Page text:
As aeroplanes change to become more efficient and passenger-friendly, so too will airports. From check-in to disembarking, the airport experience is due for a radical change – and it all starts with self-service.
Ask anyone what they like least about air travel, and they'll probably say queuing. Check-in, baggage drop-off, security, border control - modern airports have a lot of queues, and passengers spend longer than they'd like standing in them. What if we could do away with queues entirely, and make boarding a plane as simple as boarding a bus?
In fact, that's just what's started happening already in airports around the world. Technology like facial recognition, molecular scans and artificial intelligence are driving a new generation of self-service air travel.
First and foremost, airport innovation is focussed on offering efficiency; travellers are looking for a remarkable experience before they’ve even boarded the plane, and simplicity throughout the check-in process is paramount to achieving this.Beverley Barden, APH
Staffed check-in desks are expected to be phased out as passengers increasingly opt to check in online or via a self-service desk, with notifications for boarding, flight information and any changes in schedule automatically sent to their smartphones.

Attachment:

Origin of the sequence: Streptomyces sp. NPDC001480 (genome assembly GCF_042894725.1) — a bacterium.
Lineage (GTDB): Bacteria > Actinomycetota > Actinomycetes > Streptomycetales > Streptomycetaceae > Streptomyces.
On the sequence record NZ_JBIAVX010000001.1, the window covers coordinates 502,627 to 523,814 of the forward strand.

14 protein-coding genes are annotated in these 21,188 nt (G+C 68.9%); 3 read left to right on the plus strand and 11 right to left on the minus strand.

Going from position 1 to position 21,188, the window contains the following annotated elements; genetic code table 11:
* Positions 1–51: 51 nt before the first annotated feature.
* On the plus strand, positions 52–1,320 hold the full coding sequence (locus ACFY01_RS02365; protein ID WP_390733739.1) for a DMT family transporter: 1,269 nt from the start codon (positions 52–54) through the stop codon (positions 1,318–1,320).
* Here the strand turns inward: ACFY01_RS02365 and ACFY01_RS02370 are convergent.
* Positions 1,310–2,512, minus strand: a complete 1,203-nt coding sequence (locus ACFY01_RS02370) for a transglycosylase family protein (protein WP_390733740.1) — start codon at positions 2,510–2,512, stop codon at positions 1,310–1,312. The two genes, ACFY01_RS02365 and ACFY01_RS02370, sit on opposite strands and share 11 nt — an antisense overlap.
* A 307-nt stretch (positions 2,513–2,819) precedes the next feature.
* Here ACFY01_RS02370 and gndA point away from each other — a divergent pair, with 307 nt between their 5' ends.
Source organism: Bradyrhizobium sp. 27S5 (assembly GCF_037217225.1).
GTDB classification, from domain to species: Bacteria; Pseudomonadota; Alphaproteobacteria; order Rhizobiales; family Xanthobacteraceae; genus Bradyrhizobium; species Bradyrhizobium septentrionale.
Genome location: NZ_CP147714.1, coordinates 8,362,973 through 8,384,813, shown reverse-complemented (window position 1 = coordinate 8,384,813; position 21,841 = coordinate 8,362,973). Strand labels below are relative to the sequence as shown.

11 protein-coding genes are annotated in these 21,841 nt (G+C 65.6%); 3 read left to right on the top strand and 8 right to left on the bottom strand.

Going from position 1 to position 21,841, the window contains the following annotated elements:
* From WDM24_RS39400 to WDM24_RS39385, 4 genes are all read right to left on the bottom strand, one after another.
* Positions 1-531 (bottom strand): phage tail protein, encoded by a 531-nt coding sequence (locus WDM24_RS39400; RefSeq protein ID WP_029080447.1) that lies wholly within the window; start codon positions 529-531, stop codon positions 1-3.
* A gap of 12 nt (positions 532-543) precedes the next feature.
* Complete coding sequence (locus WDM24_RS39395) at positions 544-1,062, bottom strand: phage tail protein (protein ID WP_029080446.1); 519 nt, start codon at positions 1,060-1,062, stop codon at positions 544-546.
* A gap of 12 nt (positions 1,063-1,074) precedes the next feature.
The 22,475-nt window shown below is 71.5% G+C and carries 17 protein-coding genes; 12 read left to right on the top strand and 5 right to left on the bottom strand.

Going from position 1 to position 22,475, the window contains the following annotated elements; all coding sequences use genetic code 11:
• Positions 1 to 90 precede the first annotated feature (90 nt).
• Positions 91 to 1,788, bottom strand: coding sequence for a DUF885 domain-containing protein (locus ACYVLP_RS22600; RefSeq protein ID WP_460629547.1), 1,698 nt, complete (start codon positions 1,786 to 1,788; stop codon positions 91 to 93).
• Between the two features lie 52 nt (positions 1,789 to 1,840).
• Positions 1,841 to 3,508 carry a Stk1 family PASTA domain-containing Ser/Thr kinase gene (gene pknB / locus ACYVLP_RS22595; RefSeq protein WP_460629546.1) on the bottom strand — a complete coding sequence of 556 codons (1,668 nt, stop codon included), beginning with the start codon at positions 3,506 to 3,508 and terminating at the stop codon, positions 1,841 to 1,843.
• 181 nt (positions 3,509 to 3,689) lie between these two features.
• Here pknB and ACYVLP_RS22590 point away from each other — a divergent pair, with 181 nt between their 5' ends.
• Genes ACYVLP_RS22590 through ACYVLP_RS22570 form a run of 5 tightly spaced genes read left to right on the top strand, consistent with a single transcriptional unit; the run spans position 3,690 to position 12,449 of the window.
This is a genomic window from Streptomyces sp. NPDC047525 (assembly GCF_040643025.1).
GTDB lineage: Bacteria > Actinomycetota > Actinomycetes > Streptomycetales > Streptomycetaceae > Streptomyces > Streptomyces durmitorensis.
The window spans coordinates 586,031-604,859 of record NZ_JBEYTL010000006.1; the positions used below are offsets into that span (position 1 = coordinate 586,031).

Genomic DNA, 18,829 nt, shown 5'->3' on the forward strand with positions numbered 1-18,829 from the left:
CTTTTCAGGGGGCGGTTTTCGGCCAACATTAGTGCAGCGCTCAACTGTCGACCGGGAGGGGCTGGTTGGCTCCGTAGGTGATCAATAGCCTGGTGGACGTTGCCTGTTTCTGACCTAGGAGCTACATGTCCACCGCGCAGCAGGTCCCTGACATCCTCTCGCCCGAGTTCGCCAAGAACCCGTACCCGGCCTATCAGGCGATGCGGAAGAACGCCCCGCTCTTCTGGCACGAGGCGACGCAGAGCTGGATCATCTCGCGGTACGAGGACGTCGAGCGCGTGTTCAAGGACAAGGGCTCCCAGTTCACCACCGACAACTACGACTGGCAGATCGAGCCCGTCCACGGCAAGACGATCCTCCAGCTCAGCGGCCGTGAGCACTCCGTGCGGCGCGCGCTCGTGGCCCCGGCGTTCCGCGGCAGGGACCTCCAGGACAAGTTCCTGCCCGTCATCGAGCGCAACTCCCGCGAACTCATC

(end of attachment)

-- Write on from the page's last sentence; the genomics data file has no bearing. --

Once checked in and scanned, passengers are issued with a biometric token that serves as passport, boarding pass and ID for the journey. This doesn't have to be a physical token – it could be stored securely in your smartphone, for example.
On arrival, passengers simply drop their bags at one of the many drop-off points connected to high-speed conveyor belts. Embedded chips within the luggage itself not only track the bags by radio frequency, but sends smartphone notifications when they're ready for collection from the luggage carousel.
Drop-off points can be found in the airport car park, train station, restaurants and coffee shops – some airlines will even offer collection from passengers' homes or hotels.
Originally developed as medical devices, these scanners – which are effective from distances of 164ft – can detect contraband or dangerous chemicals in passengers' clothing or their luggage, without the need for a physical search.
Unlike X-ray scanners, these devices provide feedback on a molecular level, making them ideal for detecting even tiny quantities of high-risk material. Other types of scanners can read body language to flag up suspicious behaviour, or alternatively alert staff to any passengers who need help.
As part of the check-in process, passengers will be scanned for biometric identifiers like facial features, iris patterns and fingerprints to verify their identities. This information is shared with immigration and security officials to streamline the arrival and departure process.
This technology, already being trialled at Heathrow and Schiphol airports, could be used to track passengers from arrival to departure. It's faster – and more reliable – than checking passports manually.